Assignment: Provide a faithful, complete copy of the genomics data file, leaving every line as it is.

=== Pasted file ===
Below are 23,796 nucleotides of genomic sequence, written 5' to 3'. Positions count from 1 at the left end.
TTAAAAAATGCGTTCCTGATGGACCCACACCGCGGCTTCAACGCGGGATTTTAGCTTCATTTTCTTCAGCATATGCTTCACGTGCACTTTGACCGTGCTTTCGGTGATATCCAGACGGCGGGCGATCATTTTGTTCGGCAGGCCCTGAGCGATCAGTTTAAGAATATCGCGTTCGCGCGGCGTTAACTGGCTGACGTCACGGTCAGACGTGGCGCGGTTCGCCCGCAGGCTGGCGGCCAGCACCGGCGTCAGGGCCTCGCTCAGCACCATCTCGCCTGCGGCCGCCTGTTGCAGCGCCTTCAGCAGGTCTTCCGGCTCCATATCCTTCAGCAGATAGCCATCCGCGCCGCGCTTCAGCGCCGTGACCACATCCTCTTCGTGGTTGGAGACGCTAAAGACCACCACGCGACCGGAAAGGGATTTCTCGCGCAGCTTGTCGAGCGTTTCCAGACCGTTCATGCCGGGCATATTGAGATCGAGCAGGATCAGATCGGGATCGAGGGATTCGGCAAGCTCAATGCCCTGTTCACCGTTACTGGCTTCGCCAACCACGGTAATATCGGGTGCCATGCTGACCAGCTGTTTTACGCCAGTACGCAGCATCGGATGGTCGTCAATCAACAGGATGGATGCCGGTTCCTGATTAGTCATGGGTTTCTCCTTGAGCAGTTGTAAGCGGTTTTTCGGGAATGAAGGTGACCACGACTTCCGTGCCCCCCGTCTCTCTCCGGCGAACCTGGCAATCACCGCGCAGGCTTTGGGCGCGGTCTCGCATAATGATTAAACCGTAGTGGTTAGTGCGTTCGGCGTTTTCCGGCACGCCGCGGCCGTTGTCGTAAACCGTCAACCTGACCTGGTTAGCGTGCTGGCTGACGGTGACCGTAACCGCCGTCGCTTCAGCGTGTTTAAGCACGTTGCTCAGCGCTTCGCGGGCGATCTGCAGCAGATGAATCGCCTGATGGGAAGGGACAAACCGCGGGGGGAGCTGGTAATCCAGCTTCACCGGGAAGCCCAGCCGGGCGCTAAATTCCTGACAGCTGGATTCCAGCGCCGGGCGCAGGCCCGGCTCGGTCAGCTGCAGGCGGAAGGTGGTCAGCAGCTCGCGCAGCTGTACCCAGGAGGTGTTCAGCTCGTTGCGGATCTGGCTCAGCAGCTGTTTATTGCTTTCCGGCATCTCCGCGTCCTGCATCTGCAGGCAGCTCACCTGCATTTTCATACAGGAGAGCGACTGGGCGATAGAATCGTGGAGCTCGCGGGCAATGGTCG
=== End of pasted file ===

Below are 23,796 nucleotides of genomic sequence, written 5' to 3'. Positions count from 1 at the left end.
TTAAAAAATGCGTTCCTGATGGACCCACACCGCGGCTTCAACGCGGGATTTTAGCTTCATTTTCTTCAGCATATGCTTCACGTGCACTTTGACCGTGCTTTCGGTGATATCCAGACGGCGGGCGATCATTTTGTTCGGCAGGCCCTGAGCGATCAGTTTAAGAATATCGCGTTCGCGCGGCGTTAACTGGCTGACGTCACGGTCAGACGTGGCGCGGTTCGCCCGCAGGCTGGCGGCCAGCACCGGCGTCAGGGCCTCGCTCAGCACCATCTCGCCTGCGGCCGCCTGTTGCAGCGCCTTCAGCAGGTCTTCCGGCTCCATATCCTTCAGCAGATAGCCATCCGCGCCGCGCTTCAGCGCCGTGACCACATCCTCTTCGTGGTTGGAGACGCTAAAGACCACCACGCGACCGGAAAGGGATTTCTCGCGCAGCTTGTCGAGCGTTTCCAGACCGTTCATGCCGGGCATATTGAGATCGAGCAGGATCAGATCGGGATCGAGGGATTCGGCAAGCTCAATGCCCTGTTCACCGTTACTGGCTTCGCCAACCACGGTAATATCGGGTGCCATGCTGACCAGCTGTTTTACGCCAGTACGCAGCATCGGATGGTCGTCAATCAACAGGATGGATGCCGGTTCCTGATTAGTCATGGGTTTCTCCTTGAGCAGTTGTAAGCGGTTTTTCGGGAATGAAGGTGACCACGACTTCCGTGCCCCCCGTCTCTCTCCGGCGAACCTGGCAATCACCGCGCAGGCTTTGGGCGCGGTCTCGCATAATGATTAAACCGTAGTGGTTAGTGCGTTCGGCGTTTTCCGGCACGCCGCGGCCGTTGTCGTAAACCGTCAACCTGACCTGGTTAGCGTGCTGGCTGACGGTGACCGTAACCGCCGTCGCTTCAGCGTGTTTAAGCACGTTGCTCAGCGCTTCGCGGGCGATCTGCAGCAGATGAATCGCCTGATGGGAAGGGACAAACCGCGGGGGGAGCTGGTAATCCAGCTTCACCGGGAAGCCCAGCCGGGCGCTAAATTCCTGACAGCTGGATTCCAGCGCCGGGCGCAGGCCCGGCTCGGTCAGCTGCAGGCGGAAGGTGGTCAGCAGCTCGCGCAGCTGTACCCAGGAGGTGTTCAGCTCGTTGCGGATCTGGCTCAGCAGCTGTTTATTGCTTTCCGGCATCTCCGCGTCCTGCATCTGCAGGCAGCTCACCTGCATTTTCATACAGGAGAGCGACTGGGCGATAGAATCGTGGAGCTCGCGGGCAATGGTCG